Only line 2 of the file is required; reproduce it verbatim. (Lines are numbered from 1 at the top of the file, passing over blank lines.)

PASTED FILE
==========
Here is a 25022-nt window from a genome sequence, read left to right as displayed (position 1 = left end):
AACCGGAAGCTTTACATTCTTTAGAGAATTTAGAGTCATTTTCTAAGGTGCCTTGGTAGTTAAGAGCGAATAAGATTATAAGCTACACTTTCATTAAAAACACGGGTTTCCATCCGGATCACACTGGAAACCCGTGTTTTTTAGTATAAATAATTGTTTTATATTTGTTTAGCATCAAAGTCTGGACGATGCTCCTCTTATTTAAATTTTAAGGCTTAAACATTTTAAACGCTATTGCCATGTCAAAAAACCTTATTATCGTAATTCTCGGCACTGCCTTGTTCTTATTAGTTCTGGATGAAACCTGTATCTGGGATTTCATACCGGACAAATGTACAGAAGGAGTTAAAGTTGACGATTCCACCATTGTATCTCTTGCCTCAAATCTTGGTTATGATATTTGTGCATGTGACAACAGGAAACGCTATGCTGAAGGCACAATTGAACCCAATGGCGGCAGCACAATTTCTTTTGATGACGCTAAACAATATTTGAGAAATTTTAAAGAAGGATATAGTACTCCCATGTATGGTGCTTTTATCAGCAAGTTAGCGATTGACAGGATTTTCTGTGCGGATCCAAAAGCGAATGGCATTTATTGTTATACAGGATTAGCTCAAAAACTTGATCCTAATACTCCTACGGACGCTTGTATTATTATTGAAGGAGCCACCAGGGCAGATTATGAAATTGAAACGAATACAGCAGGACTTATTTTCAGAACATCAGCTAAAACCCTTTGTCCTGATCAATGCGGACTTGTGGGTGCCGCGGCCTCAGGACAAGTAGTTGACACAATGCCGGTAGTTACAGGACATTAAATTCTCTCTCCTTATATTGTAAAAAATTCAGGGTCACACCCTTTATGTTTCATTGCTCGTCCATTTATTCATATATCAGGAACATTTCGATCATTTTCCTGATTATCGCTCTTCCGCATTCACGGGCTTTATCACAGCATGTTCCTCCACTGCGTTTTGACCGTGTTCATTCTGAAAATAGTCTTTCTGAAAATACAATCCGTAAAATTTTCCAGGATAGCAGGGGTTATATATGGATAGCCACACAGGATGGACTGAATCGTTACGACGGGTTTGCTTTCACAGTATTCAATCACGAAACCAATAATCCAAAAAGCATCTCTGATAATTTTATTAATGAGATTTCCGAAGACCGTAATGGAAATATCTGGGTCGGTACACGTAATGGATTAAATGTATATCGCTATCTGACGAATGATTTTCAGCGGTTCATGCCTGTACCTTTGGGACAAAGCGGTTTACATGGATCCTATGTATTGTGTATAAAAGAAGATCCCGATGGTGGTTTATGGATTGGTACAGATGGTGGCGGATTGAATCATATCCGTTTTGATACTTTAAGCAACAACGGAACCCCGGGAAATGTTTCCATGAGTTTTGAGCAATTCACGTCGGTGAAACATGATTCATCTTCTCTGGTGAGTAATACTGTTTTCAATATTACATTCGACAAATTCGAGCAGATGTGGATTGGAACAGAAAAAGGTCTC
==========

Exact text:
AACCGGAAGCTTTACATTCTTTAGAGAATTTAGAGTCATTTTCTAAGGTGCCTTGGTAGTTAAGAGCGAATAAGATTATAAGCTACACTTTCATTAAAAACACGGGTTTCCATCCGGATCACACTGGAAACCCGTGTTTTTTAGTATAAATAATTGTTTTATATTTGTTTAGCATCAAAGTCTGGACGATGCTCCTCTTATTTAAATTTTAAGGCTTAAACATTTTAAACGCTATTGCCATGTCAAAAAACCTTATTATCGTAATTCTCGGCACTGCCTTGTTCTTATTAGTTCTGGATGAAACCTGTATCTGGGATTTCATACCGGACAAATGTACAGAAGGAGTTAAAGTTGACGATTCCACCATTGTATCTCTTGCCTCAAATCTTGGTTATGATATTTGTGCATGTGACAACAGGAAACGCTATGCTGAAGGCACAATTGAACCCAATGGCGGCAGCACAATTTCTTTTGATGACGCTAAACAATATTTGAGAAATTTTAAAGAAGGATATAGTACTCCCATGTATGGTGCTTTTATCAGCAAGTTAGCGATTGACAGGATTTTCTGTGCGGATCCAAAAGCGAATGGCATTTATTGTTATACAGGATTAGCTCAAAAACTTGATCCTAATACTCCTACGGACGCTTGTATTATTATTGAAGGAGCCACCAGGGCAGATTATGAAATTGAAACGAATACAGCAGGACTTATTTTCAGAACATCAGCTAAAACCCTTTGTCCTGATCAATGCGGACTTGTGGGTGCCGCGGCCTCAGGACAAGTAGTTGACACAATGCCGGTAGTTACAGGACATTAAATTCTCTCTCCTTATATTGTAAAAAATTCAGGGTCACACCCTTTATGTTTCATTGCTCGTCCATTTATTCATATATCAGGAACATTTCGATCATTTTCCTGATTATCGCTCTTCCGCATTCACGGGCTTTATCACAGCATGTTCCTCCACTGCGTTTTGACCGTGTTCATTCTGAAAATAGTCTTTCTGAAAATACAATCCGTAAAATTTTCCAGGATAGCAGGGGTTATATATGGATAGCCACACAGGATGGACTGAATCGTTACGACGGGTTTGCTTTCACAGTATTCAATCACGAAACCAATAATCCAAAAAGCATCTCTGATAATTTTATTAATGAGATTTCCGAAGACCGTAATGGAAATATCTGGGTCGGTACACGTAATGGATTAAATGTATATCGCTATCTGACGAATGATTTTCAGCGGTTCATGCCTGTACCTTTGGGACAAAGCGGTTTACATGGATCCTATGTATTGTGTATAAAAGAAGATCCCGATGGTGGTTTATGGATTGGTACAGATGGTGGCGGATTGAATCATATCCGTTTTGATACTTTAAGCAACAACGGAACCCCGGGAAATGTTTCCATGAGTTTTGAGCAATTCACGTCGGTGAAACATGATTCATCTTCTCTGGTGAGTAATACTGTTTTCAATATTACATTCGACAAATTCGAGCAGATGTGGATTGGAACAGAAAAAGGTCTC